Lebanese pilots have warned of possibility of birds being sucked into airplane jet engines
Flights in and out of Lebanon's Beirut airport are at risk because of the large number of birds flying over a nearby garbage dump, the country's transport minister said on Wednesday.
"Today we face an emergency... we recognise that there is a danger posed to civil aviation movement by the birds," Yusef Fenianos said after a meeting with Prime Minister Saad Hariri.
"The presence of the Costa Brava dump has contributed to the increasing number of birds," the minister said, according to a statement released by Hariri's office after the meeting.
The Costa Brava dump was created in March 2016, as one of three "temporary" dumps intended to provide an interim solution to the closure of the main landfill receiving waste from Beirut.
Under a government plan intended to end the crisis caused by the landfill's closure, the dumps were eventually intended to have waste processing facilities, but that has not happened.
As a result, garbage has piled up in Costa Brava, on the coastline close to the runways at Beirut's international airport, reaching nine metres in some places and wafting foul odours.
Environmentalists have for months warned that the dump is attracting rodents and increasing numbers of birds, posing potential risk for aviation.
In August, the Lebanese pilots' union warned of the possibility of the birds being sucked into airplane engines.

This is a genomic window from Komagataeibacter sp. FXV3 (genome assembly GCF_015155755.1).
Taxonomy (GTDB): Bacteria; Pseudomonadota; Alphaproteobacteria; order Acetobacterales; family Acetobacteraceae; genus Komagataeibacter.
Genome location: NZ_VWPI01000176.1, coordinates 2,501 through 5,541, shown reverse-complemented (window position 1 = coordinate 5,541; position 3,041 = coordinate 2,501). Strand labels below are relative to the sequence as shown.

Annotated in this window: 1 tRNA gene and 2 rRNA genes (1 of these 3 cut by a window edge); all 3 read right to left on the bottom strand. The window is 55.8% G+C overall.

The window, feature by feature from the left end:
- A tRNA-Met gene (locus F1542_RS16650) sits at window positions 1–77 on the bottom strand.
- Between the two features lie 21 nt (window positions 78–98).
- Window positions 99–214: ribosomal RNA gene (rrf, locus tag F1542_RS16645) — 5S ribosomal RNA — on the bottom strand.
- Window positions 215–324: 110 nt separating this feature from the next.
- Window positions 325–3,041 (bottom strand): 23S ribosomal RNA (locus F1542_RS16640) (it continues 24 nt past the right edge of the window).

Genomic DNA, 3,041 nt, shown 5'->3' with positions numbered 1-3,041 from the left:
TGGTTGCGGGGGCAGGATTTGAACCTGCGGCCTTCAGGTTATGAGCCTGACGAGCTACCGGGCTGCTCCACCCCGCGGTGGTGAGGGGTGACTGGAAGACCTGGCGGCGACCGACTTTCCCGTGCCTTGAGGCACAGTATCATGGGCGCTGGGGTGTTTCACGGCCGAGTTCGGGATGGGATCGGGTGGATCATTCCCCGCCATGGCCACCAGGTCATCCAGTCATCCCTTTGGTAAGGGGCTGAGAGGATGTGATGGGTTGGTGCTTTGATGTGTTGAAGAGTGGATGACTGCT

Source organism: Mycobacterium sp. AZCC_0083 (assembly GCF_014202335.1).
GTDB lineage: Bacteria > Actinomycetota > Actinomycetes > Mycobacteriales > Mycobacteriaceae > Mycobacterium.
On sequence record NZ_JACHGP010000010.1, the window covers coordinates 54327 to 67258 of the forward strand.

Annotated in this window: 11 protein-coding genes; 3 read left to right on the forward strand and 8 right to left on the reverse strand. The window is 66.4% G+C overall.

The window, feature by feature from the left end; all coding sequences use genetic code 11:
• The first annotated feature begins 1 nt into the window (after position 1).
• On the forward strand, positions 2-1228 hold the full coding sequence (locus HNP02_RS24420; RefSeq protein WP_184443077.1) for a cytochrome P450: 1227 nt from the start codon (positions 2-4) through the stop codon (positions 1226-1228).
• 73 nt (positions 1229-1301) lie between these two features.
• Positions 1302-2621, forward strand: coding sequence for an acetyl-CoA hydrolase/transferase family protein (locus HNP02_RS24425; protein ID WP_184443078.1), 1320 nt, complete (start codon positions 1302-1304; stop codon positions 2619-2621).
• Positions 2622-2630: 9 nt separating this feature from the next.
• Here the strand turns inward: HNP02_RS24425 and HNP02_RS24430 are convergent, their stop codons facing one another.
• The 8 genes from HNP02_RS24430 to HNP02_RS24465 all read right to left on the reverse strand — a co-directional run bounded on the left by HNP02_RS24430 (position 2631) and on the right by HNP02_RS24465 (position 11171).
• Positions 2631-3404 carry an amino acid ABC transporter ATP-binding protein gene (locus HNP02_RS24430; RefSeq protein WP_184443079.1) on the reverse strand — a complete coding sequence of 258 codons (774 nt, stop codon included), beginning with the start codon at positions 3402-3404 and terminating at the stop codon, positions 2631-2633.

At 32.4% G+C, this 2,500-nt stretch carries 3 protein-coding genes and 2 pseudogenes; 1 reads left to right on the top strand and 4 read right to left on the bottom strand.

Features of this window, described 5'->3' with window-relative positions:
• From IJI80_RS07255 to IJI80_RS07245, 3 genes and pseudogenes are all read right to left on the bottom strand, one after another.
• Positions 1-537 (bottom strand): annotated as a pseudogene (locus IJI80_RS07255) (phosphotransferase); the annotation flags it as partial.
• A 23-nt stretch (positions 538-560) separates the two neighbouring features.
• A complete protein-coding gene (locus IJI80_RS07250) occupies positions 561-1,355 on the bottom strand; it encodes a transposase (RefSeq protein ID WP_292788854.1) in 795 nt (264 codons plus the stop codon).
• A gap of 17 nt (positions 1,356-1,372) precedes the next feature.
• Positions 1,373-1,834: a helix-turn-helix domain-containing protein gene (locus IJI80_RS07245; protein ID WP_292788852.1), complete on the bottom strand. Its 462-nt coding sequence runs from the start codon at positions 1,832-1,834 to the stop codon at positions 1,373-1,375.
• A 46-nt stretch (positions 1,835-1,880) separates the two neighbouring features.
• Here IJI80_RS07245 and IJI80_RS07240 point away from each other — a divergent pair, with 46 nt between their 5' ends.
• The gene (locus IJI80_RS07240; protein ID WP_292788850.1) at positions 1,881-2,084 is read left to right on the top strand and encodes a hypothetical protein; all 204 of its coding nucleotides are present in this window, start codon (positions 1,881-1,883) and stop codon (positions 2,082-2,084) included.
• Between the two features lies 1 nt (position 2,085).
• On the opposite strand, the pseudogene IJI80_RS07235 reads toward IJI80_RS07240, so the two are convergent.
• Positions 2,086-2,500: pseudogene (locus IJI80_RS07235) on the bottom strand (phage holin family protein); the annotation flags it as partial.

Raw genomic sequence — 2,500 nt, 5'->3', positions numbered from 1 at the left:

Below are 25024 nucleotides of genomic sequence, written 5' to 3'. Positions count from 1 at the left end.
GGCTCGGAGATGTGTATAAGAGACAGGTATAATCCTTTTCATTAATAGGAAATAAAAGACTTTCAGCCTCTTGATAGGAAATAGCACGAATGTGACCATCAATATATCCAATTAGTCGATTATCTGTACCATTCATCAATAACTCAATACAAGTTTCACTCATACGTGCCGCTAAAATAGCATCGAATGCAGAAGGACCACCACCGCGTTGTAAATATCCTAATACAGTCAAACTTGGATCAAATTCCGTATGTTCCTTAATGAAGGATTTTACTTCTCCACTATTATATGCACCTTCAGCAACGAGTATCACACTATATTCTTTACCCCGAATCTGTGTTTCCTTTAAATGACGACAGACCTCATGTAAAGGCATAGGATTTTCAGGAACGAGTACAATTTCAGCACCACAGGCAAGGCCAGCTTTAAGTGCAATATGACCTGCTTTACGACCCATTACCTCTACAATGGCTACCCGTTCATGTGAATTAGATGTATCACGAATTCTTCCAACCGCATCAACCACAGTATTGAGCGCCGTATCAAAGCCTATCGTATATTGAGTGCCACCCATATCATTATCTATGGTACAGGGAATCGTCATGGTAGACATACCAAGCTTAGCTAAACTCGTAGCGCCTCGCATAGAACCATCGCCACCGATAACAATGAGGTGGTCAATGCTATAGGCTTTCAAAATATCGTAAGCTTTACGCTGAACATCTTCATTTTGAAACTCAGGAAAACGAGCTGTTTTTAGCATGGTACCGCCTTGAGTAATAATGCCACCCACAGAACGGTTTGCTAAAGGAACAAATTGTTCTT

"Thank God, up until now, the flights have not encountered any real danger," said Fenianos, who is also minister of public works.
He said the problem was being tackled by an increase in the number of devices installed around the airport emitting bird of prey calls in order to scare away the nuisance birds.
But the activist movement "You Stink" launched protests of government inaction during the height of the garbage crisis, mocking the measures.
"What are you waiting for to close Costa Brava... for a plane to crash or an international decision to shut the airport," they wrote on Facebook.
"The solution is not to scare the birds away," they said, urging the dump be closed.
Local media reported that on Tuesday a plane belonging to national carrier Middle East Airlines encountered a large flock of birds as it landed on the airport's west runway, prompting concern.
A permanent solution for the waste produced by Beirut and its surroundings has yet to be found, months after the Naameh landfill was shuttered and garbage began piling up on the capital's streets.
The issue is one of many outstanding challenges that remain to be resolved by Lebanon's new government, formed on 18 December after some two years of political paralysis.